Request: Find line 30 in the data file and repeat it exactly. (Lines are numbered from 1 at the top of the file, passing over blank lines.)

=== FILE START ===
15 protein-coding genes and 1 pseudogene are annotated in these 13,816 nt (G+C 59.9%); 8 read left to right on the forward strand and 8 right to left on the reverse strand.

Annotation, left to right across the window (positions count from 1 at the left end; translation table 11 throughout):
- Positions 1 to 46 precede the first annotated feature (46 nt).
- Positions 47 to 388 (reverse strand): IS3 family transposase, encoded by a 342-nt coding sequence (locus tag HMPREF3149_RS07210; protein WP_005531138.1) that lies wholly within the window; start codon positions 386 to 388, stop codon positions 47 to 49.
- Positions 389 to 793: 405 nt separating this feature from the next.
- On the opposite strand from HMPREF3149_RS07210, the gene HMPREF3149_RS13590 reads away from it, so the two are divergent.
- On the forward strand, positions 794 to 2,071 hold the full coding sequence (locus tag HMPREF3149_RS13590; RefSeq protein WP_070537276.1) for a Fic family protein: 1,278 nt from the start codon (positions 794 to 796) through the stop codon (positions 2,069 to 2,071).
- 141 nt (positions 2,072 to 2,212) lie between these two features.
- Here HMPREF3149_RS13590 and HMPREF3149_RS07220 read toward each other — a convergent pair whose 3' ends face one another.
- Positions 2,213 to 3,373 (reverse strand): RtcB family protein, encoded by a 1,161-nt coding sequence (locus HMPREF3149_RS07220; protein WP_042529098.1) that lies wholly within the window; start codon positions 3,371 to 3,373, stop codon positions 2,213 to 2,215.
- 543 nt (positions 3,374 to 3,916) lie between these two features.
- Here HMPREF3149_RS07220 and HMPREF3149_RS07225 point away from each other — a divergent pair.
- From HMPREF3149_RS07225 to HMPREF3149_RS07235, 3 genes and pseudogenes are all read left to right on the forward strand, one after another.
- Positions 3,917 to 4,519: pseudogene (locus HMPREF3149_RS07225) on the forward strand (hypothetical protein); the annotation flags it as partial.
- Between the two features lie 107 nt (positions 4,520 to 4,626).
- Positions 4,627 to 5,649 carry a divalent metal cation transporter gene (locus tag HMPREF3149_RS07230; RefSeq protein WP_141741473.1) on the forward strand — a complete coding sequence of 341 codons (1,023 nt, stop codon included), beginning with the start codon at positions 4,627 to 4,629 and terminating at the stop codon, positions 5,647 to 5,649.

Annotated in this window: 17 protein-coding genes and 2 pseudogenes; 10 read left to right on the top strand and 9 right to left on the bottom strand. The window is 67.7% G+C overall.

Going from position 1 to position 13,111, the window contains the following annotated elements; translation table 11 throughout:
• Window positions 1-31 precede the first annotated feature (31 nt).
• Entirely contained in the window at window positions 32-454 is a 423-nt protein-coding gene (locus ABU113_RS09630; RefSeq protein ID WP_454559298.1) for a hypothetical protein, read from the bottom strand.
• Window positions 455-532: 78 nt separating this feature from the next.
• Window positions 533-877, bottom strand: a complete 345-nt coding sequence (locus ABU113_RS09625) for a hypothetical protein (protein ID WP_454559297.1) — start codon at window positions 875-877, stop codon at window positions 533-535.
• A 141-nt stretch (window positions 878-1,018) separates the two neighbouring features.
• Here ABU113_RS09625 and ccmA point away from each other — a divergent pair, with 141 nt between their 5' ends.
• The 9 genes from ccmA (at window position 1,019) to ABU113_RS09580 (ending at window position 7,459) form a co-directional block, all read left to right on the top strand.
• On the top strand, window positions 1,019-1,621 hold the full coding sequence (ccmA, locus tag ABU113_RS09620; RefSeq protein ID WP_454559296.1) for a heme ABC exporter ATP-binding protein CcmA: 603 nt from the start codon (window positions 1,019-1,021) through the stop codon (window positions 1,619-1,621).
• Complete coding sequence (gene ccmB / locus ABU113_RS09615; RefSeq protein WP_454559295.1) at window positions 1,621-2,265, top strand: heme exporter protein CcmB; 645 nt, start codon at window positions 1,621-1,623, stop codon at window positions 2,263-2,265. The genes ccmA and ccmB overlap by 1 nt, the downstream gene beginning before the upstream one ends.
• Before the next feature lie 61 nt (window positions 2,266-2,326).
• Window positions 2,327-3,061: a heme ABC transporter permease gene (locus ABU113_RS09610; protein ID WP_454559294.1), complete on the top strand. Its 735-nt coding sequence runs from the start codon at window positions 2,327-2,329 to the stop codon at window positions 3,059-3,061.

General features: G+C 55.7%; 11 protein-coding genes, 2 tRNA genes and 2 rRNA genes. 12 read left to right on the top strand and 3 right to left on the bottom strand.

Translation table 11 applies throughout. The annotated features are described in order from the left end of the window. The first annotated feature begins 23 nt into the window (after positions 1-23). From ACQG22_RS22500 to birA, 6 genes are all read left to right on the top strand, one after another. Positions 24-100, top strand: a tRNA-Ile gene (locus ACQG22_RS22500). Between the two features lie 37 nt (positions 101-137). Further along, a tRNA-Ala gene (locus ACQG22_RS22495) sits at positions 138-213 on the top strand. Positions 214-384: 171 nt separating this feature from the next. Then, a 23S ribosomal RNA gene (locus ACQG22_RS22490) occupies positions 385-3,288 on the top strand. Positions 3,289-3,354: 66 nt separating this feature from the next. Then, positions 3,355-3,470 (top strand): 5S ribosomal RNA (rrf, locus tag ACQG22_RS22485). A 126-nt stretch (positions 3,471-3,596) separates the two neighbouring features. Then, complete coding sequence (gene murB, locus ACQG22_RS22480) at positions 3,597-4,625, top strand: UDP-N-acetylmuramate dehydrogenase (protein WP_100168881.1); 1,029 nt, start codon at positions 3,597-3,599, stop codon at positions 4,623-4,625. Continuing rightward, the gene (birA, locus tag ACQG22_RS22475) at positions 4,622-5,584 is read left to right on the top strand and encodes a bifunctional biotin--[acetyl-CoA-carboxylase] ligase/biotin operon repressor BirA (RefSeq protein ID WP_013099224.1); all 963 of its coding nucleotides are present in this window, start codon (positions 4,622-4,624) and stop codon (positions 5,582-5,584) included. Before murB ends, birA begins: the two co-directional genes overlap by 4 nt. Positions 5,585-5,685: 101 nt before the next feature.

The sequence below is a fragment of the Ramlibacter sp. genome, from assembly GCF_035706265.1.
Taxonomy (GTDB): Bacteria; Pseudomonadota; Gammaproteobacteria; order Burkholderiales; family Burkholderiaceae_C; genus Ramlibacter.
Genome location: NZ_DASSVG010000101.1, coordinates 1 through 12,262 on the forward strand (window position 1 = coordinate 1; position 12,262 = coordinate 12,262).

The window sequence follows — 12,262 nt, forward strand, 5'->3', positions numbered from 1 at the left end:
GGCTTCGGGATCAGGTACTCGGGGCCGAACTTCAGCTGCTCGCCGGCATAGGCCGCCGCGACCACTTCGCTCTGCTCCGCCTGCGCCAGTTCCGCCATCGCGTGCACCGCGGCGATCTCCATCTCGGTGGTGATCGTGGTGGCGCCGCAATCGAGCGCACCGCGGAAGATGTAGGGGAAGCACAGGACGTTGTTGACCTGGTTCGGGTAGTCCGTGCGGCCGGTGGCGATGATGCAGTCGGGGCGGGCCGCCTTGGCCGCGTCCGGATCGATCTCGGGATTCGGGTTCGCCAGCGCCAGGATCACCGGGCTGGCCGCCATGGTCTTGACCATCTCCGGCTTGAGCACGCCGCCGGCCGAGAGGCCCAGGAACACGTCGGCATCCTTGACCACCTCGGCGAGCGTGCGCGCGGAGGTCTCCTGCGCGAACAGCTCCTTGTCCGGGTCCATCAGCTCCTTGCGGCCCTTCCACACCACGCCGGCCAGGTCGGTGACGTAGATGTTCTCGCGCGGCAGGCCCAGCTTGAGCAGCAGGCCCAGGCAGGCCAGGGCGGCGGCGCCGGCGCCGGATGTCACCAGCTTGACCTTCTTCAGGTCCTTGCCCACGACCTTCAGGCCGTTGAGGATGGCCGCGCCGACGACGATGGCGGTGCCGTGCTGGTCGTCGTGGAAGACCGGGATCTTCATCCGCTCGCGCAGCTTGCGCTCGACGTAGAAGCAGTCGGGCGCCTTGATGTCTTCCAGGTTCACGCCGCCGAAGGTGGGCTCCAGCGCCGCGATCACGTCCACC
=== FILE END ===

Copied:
General features: G+C 55.7%; 11 protein-coding genes, 2 tRNA genes and 2 rRNA genes. 12 read left to right on the top strand and 3 right to left on the bottom strand.